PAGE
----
I had been dining with my ever-interesting friend, Mark Jenkins, at a little Italian restaurant near South Street. It was a chance meeting. Jenkins is too busy, usually, to make dinner engagements. Over our highly seasoned food and sour, thin, red wine, he spoke of little odd incidents and adventures of his profession. Nothing very vital or important, of course. Jenkins is not the sort of detective who first detects and then pours the egotistical and revealing details of achievement in the ears of every acquaintance, however appreciative.
But when I spoke of something I had seen in the morning papers, he laughed. “Poor old ‘Doc’ Holt! Fascinating old codger, to anyone who really knows him. I’ve had his friendship for years — since I was first on the city force and saved a young assistant of his from jail on a false charge. And they had to drag him into the poisoning of this young sport, Ralph Peeler!”
“Why are you so sure he couldn’t have been implicated?” I asked.
But Jenkins only shook his head, with a quiet smile. “I have reasons for believing otherwise,” was all I could get out of him on that score, “But,” he added, “the only reason he was suspected at all is the superstitious dread of these ignorant people around him. Can’t see why he lives in such a place. I know for a fact he doesn’t have to. Doc’s got money of his own. He’s an amateur chemist and dabbler in different sorts of research work, and I suspect he’s been guilty of ‘showing off.’ Result, they all swear he has the evil eye and holds forbidden communion with invisible powers. Smoke?”
Jenkins offered me one of his invariably good cigars, which I accepted, saying thoughtfully: “A man has no right to trifle with the superstitions of ignorant people. Sooner or later, it spells trouble.”
“Did in his case. They swore up and down that he sold love charms openly and poisons secretly, and that, together with his living so near to — somebody else — got him temporarily suspected. But my tongue’s running away with me, as usual!”
“As usual,” I retorted impatiently, “you open up with all the frankness of a Chinese diplomat.”
He beamed upon me engagingly and rose from the table, with a glance at his watch. “Sorry to leave you, Blaisdell, but I have to meet Jimmy Brennan in ten minutes.”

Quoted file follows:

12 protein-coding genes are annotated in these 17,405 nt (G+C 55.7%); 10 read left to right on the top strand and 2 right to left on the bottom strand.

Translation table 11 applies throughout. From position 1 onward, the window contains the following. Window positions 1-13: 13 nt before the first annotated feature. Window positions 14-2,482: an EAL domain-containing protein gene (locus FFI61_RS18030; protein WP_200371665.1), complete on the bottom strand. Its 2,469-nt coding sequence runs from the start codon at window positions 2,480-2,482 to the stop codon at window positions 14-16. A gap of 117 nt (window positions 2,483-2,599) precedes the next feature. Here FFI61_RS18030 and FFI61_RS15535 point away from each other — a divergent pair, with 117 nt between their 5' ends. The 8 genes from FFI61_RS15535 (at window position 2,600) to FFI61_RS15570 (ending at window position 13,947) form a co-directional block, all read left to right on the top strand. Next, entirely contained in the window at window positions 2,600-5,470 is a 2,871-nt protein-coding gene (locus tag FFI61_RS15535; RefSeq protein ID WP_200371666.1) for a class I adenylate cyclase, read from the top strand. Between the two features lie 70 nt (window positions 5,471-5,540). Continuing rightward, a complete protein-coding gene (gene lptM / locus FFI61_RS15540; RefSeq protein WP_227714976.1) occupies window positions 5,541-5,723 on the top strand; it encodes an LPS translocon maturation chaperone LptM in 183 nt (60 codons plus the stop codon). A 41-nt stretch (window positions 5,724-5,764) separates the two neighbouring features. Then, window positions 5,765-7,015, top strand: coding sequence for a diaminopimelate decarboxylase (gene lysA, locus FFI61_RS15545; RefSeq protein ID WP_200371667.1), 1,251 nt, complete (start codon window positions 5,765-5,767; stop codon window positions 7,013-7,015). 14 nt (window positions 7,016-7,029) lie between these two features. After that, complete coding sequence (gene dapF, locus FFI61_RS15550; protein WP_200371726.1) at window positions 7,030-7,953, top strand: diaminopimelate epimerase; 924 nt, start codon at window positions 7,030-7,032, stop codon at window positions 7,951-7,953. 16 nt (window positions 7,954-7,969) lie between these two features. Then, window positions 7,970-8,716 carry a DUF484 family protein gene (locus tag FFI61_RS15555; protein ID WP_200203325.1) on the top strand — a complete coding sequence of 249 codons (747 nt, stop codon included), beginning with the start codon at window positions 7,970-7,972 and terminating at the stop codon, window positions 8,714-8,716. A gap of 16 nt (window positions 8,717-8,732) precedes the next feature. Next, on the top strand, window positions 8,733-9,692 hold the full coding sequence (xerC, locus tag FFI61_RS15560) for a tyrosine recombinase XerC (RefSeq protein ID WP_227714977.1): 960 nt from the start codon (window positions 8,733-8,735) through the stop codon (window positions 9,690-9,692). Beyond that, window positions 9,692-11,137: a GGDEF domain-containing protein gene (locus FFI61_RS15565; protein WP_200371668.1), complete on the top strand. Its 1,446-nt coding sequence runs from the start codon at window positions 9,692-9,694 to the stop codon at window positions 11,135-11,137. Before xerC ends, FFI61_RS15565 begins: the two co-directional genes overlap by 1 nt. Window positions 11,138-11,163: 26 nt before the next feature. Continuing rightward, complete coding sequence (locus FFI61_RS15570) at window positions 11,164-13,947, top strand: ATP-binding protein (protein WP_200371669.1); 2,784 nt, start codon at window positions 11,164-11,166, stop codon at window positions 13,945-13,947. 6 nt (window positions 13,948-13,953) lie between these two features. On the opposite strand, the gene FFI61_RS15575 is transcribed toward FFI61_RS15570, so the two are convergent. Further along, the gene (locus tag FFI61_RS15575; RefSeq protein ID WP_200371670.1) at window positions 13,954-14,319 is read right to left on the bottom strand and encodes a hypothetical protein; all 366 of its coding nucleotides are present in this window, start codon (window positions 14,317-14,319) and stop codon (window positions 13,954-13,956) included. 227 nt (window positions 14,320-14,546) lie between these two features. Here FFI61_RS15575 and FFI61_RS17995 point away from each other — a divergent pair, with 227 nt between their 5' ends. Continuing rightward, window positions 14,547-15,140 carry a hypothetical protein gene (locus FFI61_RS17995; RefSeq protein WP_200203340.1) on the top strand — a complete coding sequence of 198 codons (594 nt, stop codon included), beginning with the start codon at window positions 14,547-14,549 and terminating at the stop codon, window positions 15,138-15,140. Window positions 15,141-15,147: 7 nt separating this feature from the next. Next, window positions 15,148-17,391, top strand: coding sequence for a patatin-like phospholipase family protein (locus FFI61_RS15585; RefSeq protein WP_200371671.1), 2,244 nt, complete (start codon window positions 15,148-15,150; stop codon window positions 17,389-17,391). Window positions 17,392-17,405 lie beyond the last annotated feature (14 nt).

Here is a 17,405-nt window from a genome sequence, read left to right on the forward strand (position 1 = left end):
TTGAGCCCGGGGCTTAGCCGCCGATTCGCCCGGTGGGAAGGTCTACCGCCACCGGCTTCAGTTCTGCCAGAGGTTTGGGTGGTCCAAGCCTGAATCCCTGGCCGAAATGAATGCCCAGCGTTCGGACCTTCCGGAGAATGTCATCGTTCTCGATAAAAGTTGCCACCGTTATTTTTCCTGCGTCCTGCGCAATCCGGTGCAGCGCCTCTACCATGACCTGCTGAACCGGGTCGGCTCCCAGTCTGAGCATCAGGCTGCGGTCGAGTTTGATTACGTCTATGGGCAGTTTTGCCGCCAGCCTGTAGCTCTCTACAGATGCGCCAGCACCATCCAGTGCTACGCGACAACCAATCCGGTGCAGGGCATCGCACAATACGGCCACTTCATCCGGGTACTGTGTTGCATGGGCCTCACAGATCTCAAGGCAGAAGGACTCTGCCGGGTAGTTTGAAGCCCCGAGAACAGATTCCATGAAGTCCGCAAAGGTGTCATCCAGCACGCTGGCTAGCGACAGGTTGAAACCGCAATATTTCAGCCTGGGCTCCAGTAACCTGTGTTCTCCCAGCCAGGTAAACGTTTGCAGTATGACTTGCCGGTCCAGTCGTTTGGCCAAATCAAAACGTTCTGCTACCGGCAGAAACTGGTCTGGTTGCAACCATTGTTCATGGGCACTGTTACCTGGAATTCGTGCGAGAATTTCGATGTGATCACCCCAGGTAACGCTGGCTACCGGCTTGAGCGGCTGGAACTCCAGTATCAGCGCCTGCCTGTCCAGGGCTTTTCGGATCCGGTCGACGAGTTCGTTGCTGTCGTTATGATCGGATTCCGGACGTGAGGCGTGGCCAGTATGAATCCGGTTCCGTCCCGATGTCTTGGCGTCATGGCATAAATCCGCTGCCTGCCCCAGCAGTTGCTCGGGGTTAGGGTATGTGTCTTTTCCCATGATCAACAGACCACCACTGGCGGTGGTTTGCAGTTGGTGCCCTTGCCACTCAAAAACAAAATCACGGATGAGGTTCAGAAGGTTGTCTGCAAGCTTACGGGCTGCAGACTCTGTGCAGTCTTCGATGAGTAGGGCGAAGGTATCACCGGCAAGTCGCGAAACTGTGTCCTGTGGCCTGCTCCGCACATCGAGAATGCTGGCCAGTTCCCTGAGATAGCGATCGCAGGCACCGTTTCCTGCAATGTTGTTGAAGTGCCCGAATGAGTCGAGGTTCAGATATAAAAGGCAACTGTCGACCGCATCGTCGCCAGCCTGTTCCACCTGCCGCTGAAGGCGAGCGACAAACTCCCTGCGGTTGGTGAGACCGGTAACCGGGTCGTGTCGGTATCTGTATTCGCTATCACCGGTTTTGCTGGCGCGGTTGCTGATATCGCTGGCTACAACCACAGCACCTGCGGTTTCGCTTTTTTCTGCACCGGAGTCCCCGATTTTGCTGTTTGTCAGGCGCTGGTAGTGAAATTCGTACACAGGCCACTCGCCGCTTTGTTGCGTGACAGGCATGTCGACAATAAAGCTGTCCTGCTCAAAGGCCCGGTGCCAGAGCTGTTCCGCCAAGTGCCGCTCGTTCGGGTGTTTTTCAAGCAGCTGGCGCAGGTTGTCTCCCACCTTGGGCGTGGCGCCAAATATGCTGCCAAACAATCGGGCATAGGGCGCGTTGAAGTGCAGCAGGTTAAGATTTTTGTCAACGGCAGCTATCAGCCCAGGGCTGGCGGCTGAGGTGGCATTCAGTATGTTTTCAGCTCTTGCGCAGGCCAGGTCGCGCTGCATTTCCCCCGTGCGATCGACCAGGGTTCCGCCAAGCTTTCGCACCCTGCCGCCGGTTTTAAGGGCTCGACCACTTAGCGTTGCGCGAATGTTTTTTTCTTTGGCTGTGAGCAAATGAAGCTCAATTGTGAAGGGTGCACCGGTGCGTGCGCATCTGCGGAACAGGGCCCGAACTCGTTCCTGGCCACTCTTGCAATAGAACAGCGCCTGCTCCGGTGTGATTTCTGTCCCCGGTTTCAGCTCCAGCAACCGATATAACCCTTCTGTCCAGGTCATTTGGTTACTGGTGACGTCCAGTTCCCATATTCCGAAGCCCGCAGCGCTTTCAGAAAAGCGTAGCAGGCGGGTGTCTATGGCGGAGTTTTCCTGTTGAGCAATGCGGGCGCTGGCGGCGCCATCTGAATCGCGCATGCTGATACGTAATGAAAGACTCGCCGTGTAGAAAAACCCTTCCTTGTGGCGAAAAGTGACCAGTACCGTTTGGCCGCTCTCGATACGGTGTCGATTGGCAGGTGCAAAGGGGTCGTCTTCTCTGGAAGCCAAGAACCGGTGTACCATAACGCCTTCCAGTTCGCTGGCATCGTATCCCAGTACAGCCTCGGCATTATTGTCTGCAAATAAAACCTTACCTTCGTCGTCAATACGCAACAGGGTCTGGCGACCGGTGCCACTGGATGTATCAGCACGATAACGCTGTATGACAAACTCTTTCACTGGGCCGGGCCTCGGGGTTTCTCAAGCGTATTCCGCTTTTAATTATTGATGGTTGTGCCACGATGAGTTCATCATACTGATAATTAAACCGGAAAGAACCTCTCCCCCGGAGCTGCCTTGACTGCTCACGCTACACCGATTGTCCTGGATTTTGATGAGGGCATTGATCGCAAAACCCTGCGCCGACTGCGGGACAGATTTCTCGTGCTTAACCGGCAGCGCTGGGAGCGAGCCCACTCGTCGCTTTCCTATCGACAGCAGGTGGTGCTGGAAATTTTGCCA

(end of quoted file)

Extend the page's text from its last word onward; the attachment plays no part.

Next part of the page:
He so clearly did not invite my further company that I remained seated for a little while after his departure; then took my own way homeward. Those streets always held for me a certain fascination, particularly at night. They are so unlike the rest of the city, so foreign in appearance, with their little shabby stores, always open until late evening, their unbelievably cheap goods, displayed as much outside the shops as in them, hung on the fronts and laid out on tables by the curb and in the street itself. Tonight, however, neither people nor stores in any sense appealed to me. The mixture of Italians, Jews and a few Negroes, mostly bareheaded, unkempt and generally unhygienic in appearance, struck me as merely revolting. They were all humans, and I, too, was human. Some way I did not like the idea.
Puzzled a trifle, for I am more inclined to sympathize with poverty than accuse it, I watched the faces that I passed. Never before had I observed how bestial, how brutal were the countenances of the dwellers in this region. I actually shuddered when an old-clothes man, a gray-bearded Hebrew, brushed me as he toiled past with his barrow.
There was a sense of evil in the air, a warning of things which it is wise for a clean man to shun and keep clear of. The impression became so strong that before I had walked two squares I began to feel physically ill. Then it occurred to me that the one glass of cheap Chianti I had drunk might have something to do with the feeling. Who knew how that stuff had been manufactured, or whether the juice of the grape entered at all into its ill-flavored composition? Yet I doubted if that were the real cause of my discomfort.
By nature I am rather a sensitive, impressionable sort of chap. In some way tonight this neighborhood, with its sordid sights and smells, had struck me wrong.
My sense of impending evil was merging into actual fear. This would never do. There is only one way to deal with an imaginative temperament like mine — conquer its vagaries. If I left South Street with this nameless dread upon me, I could never pass down it again without a recurrence of the feeling. I should simply have to stay here until I got the better of it — that was all.
I paused on a corner before a shabby but brightly lighted little drug store. Its gleaming windows and the luminous green of its conventional glass show jars made the brightest spot on the block. I realized that I was tired, but hardly wanted to go in there and rest. I knew what the company would be like at its shabby, sticky soda fountain. As I stood there, my eyes fell on a long white canvas sign across from me, and its black-and-red lettering caught my attention.
SEE THE GREAT UNSEEN!
Come in! This Means You!
FREE TO ALL!
A museum of fakes, I thought, but also reflected that if it were a show of some kind I could sit down for a while, rest, and fight off this increasing obsession of nonexistent evil. That side of the street was almost deserted, and the place itself might well be nearly empty.
Last updated Sunday, March 27, 2016 at 12:00